“They probably got you mixed up with someone else.”
He stared at her for a long moment. “You look beautiful.” His words floated softer than the brine-scented breeze to tease her ear and remind her of all the words he’d whispered into her ear over the three years they’d known each other. Humorous words, teasing words, erotic words…
“I think I’ll go inside and…um…powder my nose,” said the date they’d both forgotten about.
“No, Sonya, that’s not—”
She interrupted him with a gesture. “I’ll be right back.”
John’s recent kissee nodded to Charlotte. Charlotte nodded back, feeling like a marionette placed on the wrong stage. The woman’s voice was oddly familiar and yet she was certain they’d never met.
The woman—Sonya, he’d called her—disappeared through the French doors and they were alone.
John took a step forward.
She took a step back.
Why, oh why, did he have to be wearing a tuxedo when she saw him again? The crisp, dark lines, starched white linen shirt, and all those studs. Her eyes drifted closed for a moment as she heard the echo of studs popping and dancing across the polished wood of her living room floor one night—one of the many nights—when they’d been crazy for each other.
He reached out a hand to touch her shoulder, but she jumped out of his reach, knowing the power of his touch to fire her blood. “Don’t touch me.”
His eyes smiled into hers. Gray flecked with gold. She used to tell him they looked like granite with a vein of pure gold running through. She’d thought it an apt metaphor for all of him. He could be hard, impassive, even cold when required, but deep inside was a streak that was 24-carat pure and more precious than any metal. That was the part she’d loved.
Now she knew it was only pyrite: fool’s gold.
“I’ve missed you, Char.”
Her eyes widened as she experienced his traitorous nature yet again. “How can you say that when you were just kissing another woman?”
“That woman is a very nice lady who keeps me company when I need a date. But she’s not you.”
Suddenly she remembered where she’d heard the woman’s voice. “She kept you company in Atlanta, too. That’s why you didn’t introduce us. You didn’t want me to hear her voice. She’s the one who picked up the phone in your hotel room at two in the morning.”
“That’s right.” He said it so calmly, she wished they were still engaged just so she could hurl his filthy diamond at him again. “I always wondered why you called me so late that night.”
She let her eyebrows rise just a fraction, forcing cold amusement into her eyes, while deep down she was dying to know what else he’d wondered. Had he thought about her over the months since she’d dumped him? Wished he’d done things differently? Wished he’d remained faithful? At least until the damn wedding?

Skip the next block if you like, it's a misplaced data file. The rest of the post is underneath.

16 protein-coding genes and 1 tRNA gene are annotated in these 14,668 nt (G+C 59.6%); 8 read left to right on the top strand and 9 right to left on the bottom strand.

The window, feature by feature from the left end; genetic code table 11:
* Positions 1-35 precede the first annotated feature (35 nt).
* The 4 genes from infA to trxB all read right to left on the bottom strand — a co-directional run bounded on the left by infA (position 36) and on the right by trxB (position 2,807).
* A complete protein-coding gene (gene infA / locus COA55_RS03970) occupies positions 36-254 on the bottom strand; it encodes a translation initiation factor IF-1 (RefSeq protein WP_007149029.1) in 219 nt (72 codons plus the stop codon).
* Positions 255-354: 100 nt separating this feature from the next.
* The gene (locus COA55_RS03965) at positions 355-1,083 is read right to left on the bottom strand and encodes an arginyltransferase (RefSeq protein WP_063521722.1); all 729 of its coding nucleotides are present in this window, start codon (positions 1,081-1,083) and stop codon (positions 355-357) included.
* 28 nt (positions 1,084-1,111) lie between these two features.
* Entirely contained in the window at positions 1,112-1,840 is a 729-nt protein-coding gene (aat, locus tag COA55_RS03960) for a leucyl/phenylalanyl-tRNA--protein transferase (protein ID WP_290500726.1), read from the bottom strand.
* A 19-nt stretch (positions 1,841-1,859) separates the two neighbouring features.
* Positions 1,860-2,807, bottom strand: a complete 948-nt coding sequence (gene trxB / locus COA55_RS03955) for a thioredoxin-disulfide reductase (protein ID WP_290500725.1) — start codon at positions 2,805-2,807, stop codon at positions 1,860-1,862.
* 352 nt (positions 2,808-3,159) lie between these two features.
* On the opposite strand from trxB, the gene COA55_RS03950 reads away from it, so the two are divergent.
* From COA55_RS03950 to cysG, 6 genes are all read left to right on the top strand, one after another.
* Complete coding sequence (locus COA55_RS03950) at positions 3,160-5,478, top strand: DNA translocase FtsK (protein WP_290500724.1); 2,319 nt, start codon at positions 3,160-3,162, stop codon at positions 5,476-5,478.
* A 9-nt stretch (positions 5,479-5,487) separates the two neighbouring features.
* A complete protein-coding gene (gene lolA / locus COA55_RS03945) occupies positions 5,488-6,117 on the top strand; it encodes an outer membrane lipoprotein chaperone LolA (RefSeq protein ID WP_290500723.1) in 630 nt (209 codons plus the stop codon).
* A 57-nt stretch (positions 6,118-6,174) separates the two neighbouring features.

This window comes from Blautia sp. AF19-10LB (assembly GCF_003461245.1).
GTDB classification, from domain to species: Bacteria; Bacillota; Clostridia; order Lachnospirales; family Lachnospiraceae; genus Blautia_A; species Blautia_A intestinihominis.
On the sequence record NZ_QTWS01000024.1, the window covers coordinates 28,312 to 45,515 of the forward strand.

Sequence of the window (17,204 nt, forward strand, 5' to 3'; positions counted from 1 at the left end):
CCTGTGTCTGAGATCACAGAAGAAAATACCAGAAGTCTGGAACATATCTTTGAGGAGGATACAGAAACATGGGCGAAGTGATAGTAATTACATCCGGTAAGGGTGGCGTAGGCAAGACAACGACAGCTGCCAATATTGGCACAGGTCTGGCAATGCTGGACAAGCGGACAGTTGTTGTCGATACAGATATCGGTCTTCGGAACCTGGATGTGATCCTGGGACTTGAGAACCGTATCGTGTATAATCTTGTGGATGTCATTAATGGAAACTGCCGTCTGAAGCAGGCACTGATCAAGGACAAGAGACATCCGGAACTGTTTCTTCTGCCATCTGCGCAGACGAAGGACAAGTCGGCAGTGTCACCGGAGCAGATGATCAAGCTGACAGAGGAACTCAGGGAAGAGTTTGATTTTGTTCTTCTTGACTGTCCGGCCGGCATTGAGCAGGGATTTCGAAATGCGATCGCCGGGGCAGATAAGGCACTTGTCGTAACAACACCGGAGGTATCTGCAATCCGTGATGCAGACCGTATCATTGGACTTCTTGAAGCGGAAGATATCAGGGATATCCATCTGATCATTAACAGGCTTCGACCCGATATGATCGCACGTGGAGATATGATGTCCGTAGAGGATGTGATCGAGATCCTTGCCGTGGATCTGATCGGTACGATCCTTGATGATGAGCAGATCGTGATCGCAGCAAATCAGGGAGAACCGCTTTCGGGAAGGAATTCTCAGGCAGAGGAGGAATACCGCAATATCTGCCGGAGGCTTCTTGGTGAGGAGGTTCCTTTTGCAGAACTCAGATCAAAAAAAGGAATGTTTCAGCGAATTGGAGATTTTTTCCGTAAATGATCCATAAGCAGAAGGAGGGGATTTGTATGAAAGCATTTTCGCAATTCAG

The sass went out of her as she thought of everything he’d thrown away. Maybe she’d never see him again, and suddenly, she had to know. “How could you do it?”
The anger that flashed in his eyes startled her. “Do what?”
“You weren’t playing canasta in your hotel room at two in the morning.”
“So quick to judge.” He moved so fast she didn’t have a chance to avoid him this time. His hand swooped, catching her arm, and where his fingers contacted her flesh she felt a sizzle all the way to her toes. No one had ever affected her like this. Not before and not since.
“So quick to betray,” she countered, hating the quiver in her voice even as she heard it tremble in the mist-soaked air.
“Do you really think so little of me? Of yourself? You think I’d cheat on you only a few weeks away from our wedding?”
Her chin went up at that. “I was home making out the invitation list for our wedding!”
“Ah,” he said, and the anger dulled, edged with humor now. “I always wondered what frightened you that night.”
“I was not frightened.” Charlotte pulled herself erect, stretching out every one of her five feet and eight inches. She looked tall, svelte, and madder than hell.
Scared, too. John saw it in her eyes, in the tensed shoulders exposed by her dress.
In the two months since she’d tossed his ring back in his face, he’d plotted revenge, tried to forget her, to move on as all his well-wishers urged, but it was hopeless. He’d suspected as much before. Now that she was standing in front of him, every delectable inch of her quivering with disdain, her scent reaching him, her skin begging to be touched, he knew he had to get her back.
He leaned a hip against the rail considering just how he was going to go about convincing the most stubborn woman he’d ever known that she’d been wrong. And that she wanted him back as much as he wanted her.
No, want didn’t begin to cover the feelings that swelled within him just being close to her again. Need was a closer fit. He needed her like he needed food, water, and shelter. It was that basic.
Of course, admitting she was wrong was not something Charlotte did gracefully, or well. Still, his life was on the line here. Both of their lives. And he had a small advantage in knowing his way past her defenses.
If straight talk wouldn’t convince her she’d been a fool to throw their happiness away, he could ambush her in the most underhanded way possible. He’d use his knowledge of her body against her. He could whisper in her ear and know her toes were curling without so much as peeking beneath her hem. A soft kiss on her nape would raise goose bumps down her spine, cause her to sigh and her nostrils to dilate.